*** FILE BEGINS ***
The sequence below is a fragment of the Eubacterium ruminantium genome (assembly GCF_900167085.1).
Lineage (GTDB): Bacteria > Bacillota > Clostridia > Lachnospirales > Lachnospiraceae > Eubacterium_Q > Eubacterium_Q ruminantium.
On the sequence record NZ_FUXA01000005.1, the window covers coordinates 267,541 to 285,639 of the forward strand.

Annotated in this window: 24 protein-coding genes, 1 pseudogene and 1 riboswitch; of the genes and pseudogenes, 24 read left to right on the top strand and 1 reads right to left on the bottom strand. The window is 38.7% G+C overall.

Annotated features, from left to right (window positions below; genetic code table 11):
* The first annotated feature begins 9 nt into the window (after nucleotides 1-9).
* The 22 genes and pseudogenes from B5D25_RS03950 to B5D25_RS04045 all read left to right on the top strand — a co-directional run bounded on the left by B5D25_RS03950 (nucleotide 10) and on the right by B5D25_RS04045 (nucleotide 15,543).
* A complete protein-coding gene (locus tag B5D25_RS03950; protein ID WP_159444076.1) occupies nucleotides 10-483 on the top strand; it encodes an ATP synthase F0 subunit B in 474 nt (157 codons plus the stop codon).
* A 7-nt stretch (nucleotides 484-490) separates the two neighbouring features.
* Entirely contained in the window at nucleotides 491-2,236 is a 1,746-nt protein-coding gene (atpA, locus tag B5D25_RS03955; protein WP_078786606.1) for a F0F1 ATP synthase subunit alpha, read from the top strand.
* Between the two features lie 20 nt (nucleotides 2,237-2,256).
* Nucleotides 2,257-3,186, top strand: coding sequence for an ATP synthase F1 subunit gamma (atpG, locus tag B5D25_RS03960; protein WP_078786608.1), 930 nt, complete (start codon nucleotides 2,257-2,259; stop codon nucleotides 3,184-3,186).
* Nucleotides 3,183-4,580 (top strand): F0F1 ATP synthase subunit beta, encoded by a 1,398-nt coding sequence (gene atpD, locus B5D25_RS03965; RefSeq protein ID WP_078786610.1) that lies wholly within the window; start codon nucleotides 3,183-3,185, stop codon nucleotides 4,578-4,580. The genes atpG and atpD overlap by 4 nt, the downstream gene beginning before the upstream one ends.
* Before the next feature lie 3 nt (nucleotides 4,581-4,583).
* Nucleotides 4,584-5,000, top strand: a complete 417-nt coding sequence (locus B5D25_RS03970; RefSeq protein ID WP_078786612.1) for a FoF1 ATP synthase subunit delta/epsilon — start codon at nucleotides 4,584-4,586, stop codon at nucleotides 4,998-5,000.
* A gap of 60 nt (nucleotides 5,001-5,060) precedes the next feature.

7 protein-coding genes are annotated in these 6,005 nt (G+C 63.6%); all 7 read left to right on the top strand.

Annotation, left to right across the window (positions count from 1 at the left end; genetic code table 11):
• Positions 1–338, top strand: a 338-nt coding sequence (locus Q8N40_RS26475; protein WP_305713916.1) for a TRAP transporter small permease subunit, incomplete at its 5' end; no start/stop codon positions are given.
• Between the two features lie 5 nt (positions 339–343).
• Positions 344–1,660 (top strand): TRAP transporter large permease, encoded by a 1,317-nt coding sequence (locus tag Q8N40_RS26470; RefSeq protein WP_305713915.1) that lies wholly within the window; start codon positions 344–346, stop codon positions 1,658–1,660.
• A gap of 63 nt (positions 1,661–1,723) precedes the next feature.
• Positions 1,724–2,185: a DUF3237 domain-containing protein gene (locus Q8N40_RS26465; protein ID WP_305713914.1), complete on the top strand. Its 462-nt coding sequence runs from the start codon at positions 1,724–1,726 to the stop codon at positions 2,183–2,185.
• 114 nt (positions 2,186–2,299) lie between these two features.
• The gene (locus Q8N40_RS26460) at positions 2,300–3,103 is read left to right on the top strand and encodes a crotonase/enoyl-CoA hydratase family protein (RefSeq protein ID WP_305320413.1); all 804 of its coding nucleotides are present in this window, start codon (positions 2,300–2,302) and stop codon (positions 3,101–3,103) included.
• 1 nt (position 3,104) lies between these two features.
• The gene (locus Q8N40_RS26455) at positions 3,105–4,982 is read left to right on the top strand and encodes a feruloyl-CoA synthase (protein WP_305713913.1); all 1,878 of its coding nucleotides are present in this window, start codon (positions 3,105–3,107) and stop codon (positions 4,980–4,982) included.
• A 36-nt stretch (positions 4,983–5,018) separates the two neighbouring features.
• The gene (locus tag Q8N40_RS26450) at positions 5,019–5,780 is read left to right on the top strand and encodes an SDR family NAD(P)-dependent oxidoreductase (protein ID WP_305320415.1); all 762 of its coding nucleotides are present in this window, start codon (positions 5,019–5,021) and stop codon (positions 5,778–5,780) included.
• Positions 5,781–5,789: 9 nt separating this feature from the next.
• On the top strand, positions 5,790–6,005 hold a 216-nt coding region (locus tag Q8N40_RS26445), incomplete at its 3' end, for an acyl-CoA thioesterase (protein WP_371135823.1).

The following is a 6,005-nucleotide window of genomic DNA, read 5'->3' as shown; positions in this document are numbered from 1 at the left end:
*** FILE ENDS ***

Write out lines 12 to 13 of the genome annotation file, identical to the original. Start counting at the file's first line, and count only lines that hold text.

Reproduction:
* Nucleotides 2,257-3,186, top strand: coding sequence for an ATP synthase F1 subunit gamma (atpG, locus tag B5D25_RS03960; protein WP_078786608.1), 930 nt, complete (start codon nucleotides 2,257-2,259; stop codon nucleotides 3,184-3,186).
* Nucleotides 3,183-4,580 (top strand): F0F1 ATP synthase subunit beta, encoded by a 1,398-nt coding sequence (gene atpD, locus B5D25_RS03965; RefSeq protein ID WP_078786610.1) that lies wholly within the window; start codon nucleotides 3,183-3,185, stop codon nucleotides 4,578-4,580. The genes atpG and atpD overlap by 4 nt, the downstream gene beginning before the upstream one ends.